Part of being savvy means planning for the future and gaming the tax calculation some. This is where the Trout extension issue factors in heavily. While the luxury tax picture gets better for the Angels in 2015 and 2016, it isn't as if they can be carefree about it. Trying to tack an extension for the best young player ever on to that bill is not to be taken lightly. We all know that if Trout gets an extension it is going to be huge. Just to set a realistic example on the high end, his extension could be structured something like this:
2014: $2 million
2015: $11 million
2016: $14 million
2017: $18 million
2018: $25 million
2019: $28 million
That contract would pay Trout salaries in arbitration years that would be record values for the respective years (I think, they are definitely records for cases that actually went to trial, but it isn't clear if they are records for settlements). It also buys out two years of his free agency, but still allows him to hit the open market going into his age 28 season. From a luxury tax perspective, that contract would have a $16.33 million hit. That would leave the Angels with about $7 million in tax room in 2014 and $52 million in 2015. But if the Angels get too concerned about the tax in 2014 and opt not to extend Trout so that he only counts for $1 million or so, it makes an extension the next year even more complicated. Drop that one pre-arbitration year off the extension and the tax number rises to $19.2 million. Considering how much more pressing it is for the Angels to avoid the tax in 2015, that $3 million difference ends up being pretty important.
Of course, the luxury tax could prompt them to avoid and extension altogether. It is unlikely Trout would get paid more than $12 million through arbitration in 2015 or more than $16 million in 2016. Those would obviously be figures below the extension's tax number. But that also means they don't get to buy out any of his free agency and that if they sign him to an extension the year before he hits free agency or after he actually hits the open market, his tax number will be enormous. That is a big risk to take because it obviously means potentially losing Trout, but also because the CBA expires after 2016 and there is no telling what the luxury tax rules will be in the next agreement.
Because of those threats, the Angels have every reason to make an extension happen now. If it means going over the luxury tax line in 2014, so be it because getting the deal done now goes a long way towards making sure they avoid the tax in 2015 and beyond.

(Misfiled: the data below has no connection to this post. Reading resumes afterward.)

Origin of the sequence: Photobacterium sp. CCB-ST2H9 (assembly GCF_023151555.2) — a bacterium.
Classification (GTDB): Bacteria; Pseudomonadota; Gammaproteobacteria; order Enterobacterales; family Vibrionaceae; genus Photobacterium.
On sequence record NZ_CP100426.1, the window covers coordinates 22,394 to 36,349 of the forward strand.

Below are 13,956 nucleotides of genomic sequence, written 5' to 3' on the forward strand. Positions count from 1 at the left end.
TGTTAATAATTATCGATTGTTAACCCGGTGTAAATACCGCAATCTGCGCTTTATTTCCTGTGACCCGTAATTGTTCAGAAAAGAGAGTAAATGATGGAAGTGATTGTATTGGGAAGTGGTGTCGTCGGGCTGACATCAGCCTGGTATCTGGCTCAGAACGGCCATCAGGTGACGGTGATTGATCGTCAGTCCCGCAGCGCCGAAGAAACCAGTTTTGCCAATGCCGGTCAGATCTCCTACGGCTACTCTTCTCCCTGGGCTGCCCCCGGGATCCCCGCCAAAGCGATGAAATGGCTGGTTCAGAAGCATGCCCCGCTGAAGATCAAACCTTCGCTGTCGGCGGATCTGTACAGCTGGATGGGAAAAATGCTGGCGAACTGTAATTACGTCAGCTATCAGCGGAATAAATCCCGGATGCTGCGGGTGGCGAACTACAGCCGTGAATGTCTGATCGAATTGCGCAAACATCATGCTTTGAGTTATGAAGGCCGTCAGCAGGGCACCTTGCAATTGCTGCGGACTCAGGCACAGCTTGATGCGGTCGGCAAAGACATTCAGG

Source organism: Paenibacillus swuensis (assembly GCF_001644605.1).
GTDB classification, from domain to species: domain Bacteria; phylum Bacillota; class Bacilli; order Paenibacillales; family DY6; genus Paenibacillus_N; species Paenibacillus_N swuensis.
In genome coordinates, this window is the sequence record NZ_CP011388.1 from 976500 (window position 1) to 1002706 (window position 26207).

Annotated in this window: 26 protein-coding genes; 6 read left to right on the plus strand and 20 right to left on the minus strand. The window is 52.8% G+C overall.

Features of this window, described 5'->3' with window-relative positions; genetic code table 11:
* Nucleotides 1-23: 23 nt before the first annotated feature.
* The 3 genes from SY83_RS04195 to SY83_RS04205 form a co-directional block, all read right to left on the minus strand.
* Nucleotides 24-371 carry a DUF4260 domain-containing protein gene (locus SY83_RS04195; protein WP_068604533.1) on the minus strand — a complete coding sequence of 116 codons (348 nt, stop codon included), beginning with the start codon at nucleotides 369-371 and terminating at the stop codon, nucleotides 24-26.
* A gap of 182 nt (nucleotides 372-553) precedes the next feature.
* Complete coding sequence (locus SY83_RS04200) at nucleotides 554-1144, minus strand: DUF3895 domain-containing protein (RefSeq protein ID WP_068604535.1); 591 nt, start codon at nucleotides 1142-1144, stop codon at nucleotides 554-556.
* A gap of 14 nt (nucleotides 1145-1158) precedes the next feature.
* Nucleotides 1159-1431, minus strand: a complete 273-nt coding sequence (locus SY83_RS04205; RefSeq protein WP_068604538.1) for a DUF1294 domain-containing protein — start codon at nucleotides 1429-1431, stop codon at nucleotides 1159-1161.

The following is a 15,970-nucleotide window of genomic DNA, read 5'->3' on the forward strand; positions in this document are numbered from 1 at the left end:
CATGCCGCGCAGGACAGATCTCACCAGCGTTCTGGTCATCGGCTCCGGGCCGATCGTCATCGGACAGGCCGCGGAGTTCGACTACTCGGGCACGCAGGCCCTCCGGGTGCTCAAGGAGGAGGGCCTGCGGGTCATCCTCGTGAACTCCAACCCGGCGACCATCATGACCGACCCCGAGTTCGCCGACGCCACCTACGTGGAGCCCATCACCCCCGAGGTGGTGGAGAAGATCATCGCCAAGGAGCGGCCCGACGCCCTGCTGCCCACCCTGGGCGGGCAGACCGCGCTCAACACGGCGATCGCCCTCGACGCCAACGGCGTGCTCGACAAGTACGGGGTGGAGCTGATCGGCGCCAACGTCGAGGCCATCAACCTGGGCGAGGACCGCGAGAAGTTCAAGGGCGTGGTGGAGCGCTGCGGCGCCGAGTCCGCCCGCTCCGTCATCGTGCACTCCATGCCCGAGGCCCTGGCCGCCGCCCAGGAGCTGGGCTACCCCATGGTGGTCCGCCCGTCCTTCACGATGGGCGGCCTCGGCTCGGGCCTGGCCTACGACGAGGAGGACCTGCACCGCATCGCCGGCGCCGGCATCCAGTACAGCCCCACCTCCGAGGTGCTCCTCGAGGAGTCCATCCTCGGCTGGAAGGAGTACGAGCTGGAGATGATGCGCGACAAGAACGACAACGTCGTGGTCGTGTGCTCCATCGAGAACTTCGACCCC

If we were to move forward in a hypothetical where the Angels give Trout that extension and sign Masahiro Tanaka for six years, $70 million and round out the roster with a $5 million per year reliever and a pre-arbitration pitching prospect, they'd be $10 million over the tax line and that is before trading anyone. So even with those payroll additions, their tax hit isn't that bad and they can get under the line easily by moving Kendrick and Trumbo or Iannetta.
Moving to 2015, the Angels could keep that same roster entirely intact and factor in arbitration raises (and maybe replacing Burnett's expiring contract with someone at the same value) to come out at a luxury tax number that is a few hundred thousand below the tax line. That is where that $3 million saving on Trout's extension becomes so critical. Sure, they could still avoid that tax by moving one of their mid-sized salary players, but because of the savings from doing a Trout extension prior to the 2014 season prevents them from having to make a move to stay under the tax line. Seldom ever do teams make good personnel decisions when they have a gun to their head.
See, kids, the luxury tax really isn't all that bad and scary. You just have to have a healthy respect for it and handle it with care. By planning ahead and keeping your distance, you can get near the luxury tax and come away unscathed.